Envision Documents

Envision Housing Recommendations and Zoning Ideas; Summary by Lee Farris, 12-2-18

The Envision Housing Working Group recommended 15 new housing actions. Six of those involve zoning. The city has asked for public input on 2 housing zoning ideas based on those recommendations. It is important to look at the other housing recommendations as well, which include several for increased funding. The 15 recommendations cover market housing, affordable housing, homelessness prevention and services, and tenant rights.

Below is a summary of the three Envision zoning ideas. An idea is a sketch of zoning, and is not complete on important conditions and limits. After zoning is drafted, the city council, planning board, and public will discuss and revise the draft, then the council will vote, so these ideas are from being enacted. The three zoning ideas are economically realistic, according to market research done by consultants.

A summary of the 15 new housing actions follows the zoning ideas summary.

100% Affordable Housing Overlay Summary

- Goals: provide 100% affordable housing in parts of the city where there is little; make it easier, faster, and a little less expensive to develop 100% affordable housing. (Would not increase the number of new affordable units unless city allocated more funds.)

- Removes current prohibition in some areas of the city against multi-family housing

- Allows as-of-right approvals in order to prevent multi-year legal challenges; requires design review and community input

- Allows greater density only for 100% affordable (more height, less setbacks, open space, & parking- details not yet specified); changes vary depending on neighborhood type. Categories:

  1. A) Residential: Floor Area Ratio (FAR) increased to 2.0 (currently is 0.5 to 0.75 in most residential areas), in order to be competitive against market or commercial development; allow 3-4 floor buildings instead of 2 floors; examples shown for three different lot sizes.
  2. B) Commercial corridors: FAR increased to 2.5 of current zoning. Three categories: moderate density along parts of Mass. Ave. and some of Cambridge St; medium density along river, and parts of Cambridge St.; higher density in Central Sq. , Harvard Sq., Kendall Sq. No specifics yet on proposed heights or whether all density could be used.

Super-Inclusionary Housing Summary

-Goals: Increase both market and affordable housing in commercial districts; increase the amount of affordable housing relative to market housing or commercial development.

- Currently 20% of all new housing units are required to be inclusionary, meaning they are affordable to lower and moderate income people, in return for a 30% increase in density.

- The Envision Super-Inclusionary idea would allow increased density for greater amounts of affordable housing, ranging from 30% to 40% affordable.

- Would be voluntary if developer chooses to do it; market study says some will choose to do.

- Would still require special permit, design review, and community input as currently required.

- Three tiers:

            - Tier A: 30% affordable would have a density increase of 70% over current zoning. For example, along Cambridge St., Mass. Ave north of Harvard Sq, & Alewife. Four story buildings.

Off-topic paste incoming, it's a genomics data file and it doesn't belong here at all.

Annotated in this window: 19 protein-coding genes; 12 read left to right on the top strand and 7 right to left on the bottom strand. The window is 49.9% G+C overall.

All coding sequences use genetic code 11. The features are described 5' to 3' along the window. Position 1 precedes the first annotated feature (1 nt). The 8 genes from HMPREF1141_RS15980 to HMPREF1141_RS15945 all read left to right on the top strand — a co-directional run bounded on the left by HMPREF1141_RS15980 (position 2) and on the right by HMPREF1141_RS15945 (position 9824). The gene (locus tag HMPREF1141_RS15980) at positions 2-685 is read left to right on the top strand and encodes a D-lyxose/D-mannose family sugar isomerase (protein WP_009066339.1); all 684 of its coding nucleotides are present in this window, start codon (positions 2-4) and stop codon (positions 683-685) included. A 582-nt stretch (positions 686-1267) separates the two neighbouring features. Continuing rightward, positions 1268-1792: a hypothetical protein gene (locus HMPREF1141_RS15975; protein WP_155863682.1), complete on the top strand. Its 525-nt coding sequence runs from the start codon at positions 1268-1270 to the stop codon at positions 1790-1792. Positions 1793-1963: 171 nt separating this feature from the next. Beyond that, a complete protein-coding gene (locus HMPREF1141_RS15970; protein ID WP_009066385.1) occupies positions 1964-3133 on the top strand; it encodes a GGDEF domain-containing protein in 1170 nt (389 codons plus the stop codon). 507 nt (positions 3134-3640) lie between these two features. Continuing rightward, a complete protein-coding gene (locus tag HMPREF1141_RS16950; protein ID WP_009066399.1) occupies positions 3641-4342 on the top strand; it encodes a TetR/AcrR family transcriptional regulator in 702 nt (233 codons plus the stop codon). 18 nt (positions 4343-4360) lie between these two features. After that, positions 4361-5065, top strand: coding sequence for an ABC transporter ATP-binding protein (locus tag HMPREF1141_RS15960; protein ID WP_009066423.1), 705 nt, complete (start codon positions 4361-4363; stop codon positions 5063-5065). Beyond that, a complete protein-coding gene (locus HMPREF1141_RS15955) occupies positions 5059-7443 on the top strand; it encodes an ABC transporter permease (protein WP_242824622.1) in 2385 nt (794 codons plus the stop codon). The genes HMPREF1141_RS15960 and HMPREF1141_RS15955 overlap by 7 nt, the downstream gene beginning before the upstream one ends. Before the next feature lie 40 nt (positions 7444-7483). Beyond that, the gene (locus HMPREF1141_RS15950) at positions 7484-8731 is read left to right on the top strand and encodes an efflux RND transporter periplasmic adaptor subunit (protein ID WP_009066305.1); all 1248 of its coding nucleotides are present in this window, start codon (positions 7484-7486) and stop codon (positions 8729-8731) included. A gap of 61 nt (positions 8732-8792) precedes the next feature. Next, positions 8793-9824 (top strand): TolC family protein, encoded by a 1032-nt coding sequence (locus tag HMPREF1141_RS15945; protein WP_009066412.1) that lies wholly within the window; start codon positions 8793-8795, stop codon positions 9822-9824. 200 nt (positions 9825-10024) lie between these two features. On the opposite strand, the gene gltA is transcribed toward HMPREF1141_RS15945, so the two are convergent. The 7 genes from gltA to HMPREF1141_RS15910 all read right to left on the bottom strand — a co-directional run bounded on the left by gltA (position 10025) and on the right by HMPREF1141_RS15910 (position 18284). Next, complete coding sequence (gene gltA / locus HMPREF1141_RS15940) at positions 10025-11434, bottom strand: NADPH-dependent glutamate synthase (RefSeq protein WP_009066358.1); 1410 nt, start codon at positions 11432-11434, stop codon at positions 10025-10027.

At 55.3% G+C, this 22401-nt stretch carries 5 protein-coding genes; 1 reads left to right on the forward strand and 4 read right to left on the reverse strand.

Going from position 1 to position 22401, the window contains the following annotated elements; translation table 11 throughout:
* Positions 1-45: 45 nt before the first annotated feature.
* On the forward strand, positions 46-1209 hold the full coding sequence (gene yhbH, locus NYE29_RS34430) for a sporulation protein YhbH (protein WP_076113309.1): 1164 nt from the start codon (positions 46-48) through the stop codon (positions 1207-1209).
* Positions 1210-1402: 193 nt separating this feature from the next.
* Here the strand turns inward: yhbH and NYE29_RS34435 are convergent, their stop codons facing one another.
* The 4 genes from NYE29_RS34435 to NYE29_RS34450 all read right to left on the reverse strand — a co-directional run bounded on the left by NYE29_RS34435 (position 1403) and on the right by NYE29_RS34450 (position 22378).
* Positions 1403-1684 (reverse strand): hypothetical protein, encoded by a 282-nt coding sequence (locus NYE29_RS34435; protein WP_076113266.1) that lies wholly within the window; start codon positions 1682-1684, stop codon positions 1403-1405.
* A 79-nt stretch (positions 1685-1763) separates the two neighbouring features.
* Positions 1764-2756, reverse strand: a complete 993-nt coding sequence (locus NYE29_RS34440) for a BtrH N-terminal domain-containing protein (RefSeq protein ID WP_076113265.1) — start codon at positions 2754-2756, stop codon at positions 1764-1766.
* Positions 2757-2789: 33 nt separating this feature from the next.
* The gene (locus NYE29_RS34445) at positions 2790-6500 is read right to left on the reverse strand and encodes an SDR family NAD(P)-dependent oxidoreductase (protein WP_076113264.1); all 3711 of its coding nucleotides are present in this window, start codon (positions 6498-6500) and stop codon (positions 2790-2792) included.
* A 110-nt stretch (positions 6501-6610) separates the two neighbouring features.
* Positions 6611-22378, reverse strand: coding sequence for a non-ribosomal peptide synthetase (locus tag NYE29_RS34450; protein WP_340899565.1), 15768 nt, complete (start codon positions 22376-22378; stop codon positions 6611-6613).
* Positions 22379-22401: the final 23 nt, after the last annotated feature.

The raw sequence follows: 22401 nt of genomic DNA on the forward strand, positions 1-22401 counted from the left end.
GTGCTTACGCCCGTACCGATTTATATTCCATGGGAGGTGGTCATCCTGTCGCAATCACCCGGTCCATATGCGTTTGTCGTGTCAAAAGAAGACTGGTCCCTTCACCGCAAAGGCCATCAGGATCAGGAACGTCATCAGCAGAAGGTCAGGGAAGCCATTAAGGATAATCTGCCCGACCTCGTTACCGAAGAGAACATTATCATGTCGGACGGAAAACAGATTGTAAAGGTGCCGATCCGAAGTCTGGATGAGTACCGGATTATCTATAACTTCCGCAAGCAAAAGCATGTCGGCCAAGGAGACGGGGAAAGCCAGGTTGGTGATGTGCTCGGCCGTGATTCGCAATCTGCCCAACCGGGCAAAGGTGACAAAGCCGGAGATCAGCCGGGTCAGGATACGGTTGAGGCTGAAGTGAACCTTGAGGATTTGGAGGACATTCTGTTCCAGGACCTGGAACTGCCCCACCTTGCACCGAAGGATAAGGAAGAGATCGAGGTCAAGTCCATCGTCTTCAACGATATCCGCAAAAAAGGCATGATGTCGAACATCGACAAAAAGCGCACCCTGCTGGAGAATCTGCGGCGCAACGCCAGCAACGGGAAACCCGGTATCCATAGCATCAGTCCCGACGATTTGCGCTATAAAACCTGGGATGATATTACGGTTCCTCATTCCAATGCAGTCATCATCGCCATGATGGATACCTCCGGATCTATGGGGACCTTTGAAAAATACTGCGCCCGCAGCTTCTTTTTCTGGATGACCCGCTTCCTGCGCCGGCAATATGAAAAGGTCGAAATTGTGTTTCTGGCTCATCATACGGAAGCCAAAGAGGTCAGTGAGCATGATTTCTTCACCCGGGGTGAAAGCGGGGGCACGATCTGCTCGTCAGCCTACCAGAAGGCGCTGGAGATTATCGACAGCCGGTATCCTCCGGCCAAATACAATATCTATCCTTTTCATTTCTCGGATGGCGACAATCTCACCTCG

- Tier B: 35% affordable would have a density increase of 100% over current zoning. For example, in Porter Sq. and parts of Mass. Ave. Six story buildings.

            Tier C: 40% affordable would have a density increase of 130% over current zoning. For example, in Kendall Sq., Central Sq., Harvard Sq., and along river. Twelve story buildings.

Environmental Performance Summary

Goal: Voluntary adoption of improved environmental performance in new buildings earlier than required by the current net zero action plan, via resiliency, less energy use, and less fossil fuel use.

- Offer increased density of 10% for residential buildings and 15% for commercial buildings.

- Only in business corridors and high development areas, not residential neighborhoods.

Development Outcomes of Super-Inclusionary and Environmental Performance

Current zoning will likely result in 8,100 new market and 2,500 new inclusionary housing units (total of 10,600) by 2030. (Currently there are 53,000 units.) There would be 20,800 new residents, including 780 new public school students. This includes projects that have already gotten zoning or permits.

If the three zoning ideas are added, there would be 9,000 new market and 3,400 new inclusionary housing units (total of 12,400) by 2030. There would be 24,500 new residents, including 930 new public school students. Note that most of the new units and people result from the current zoning, and the proportion of new moderate income people is higher under the new zoning ideas.

Under current zoning, there will be 30,800 new jobs. (Currently there are 124,000 jobs in Cambridge). Almost half will be commercial and half will be lab.

If the three zoning ideas are added, there will be 26,300 new jobs, because some development will shift from commercial to residential. Fewer new jobs means less new traffic and less new demand for housing.

If the three zoning ideas are added, green house gases will decline sharply, compared to not acting.

Lee Farris, lee@leefarris.net

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